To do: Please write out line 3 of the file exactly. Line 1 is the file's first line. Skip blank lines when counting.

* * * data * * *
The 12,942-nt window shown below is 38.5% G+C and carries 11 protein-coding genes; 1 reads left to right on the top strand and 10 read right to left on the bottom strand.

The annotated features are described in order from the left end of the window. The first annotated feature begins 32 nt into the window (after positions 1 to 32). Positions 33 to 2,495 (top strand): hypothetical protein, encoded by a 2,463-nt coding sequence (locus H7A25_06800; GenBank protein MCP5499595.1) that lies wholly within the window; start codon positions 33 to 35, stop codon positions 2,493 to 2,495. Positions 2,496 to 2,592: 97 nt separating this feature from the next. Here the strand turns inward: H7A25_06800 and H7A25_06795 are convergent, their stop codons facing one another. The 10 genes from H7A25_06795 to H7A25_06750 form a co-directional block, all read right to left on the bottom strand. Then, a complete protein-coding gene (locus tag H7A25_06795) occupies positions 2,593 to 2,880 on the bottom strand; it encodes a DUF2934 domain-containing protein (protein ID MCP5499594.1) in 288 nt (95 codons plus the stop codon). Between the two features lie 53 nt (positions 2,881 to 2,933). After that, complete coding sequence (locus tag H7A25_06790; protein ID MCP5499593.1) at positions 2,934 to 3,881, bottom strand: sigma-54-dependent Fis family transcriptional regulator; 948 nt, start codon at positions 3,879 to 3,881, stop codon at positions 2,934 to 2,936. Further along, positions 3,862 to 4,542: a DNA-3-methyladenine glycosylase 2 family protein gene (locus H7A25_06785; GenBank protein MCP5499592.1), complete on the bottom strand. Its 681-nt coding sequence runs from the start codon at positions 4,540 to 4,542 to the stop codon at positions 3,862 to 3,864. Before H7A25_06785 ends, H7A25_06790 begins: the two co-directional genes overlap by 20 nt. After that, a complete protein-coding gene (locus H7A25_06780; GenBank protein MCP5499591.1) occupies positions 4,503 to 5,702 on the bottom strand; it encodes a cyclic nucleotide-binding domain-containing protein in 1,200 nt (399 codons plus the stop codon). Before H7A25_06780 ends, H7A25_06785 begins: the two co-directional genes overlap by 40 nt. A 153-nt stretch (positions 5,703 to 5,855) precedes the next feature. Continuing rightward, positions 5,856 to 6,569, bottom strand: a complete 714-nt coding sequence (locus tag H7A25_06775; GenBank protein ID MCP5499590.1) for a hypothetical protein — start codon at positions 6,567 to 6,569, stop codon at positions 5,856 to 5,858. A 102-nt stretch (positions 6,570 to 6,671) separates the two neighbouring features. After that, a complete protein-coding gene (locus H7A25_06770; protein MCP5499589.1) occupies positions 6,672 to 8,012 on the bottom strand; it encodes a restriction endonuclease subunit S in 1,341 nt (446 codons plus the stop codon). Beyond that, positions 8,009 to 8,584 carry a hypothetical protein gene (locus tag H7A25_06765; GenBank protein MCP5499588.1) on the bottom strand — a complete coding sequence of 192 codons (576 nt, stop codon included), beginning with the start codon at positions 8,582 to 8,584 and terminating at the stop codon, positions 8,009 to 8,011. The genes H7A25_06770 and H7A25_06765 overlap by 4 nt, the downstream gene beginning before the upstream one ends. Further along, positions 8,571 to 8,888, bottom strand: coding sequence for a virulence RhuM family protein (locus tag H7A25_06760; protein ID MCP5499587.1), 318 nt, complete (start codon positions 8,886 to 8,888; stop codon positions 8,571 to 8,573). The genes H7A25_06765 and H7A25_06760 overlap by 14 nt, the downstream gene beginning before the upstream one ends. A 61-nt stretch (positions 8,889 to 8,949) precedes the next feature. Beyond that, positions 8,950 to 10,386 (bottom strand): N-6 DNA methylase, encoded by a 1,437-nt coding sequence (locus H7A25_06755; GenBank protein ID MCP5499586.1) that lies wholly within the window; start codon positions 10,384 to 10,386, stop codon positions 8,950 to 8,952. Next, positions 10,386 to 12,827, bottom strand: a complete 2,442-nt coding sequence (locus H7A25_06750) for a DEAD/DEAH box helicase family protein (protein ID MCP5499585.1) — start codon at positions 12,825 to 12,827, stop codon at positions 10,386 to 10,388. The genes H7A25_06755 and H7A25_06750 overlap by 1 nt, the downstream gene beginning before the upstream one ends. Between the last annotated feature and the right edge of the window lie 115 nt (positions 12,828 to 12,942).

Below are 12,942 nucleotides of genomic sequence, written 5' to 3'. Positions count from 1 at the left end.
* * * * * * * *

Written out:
Below are 12,942 nucleotides of genomic sequence, written 5' to 3'. Positions count from 1 at the left end.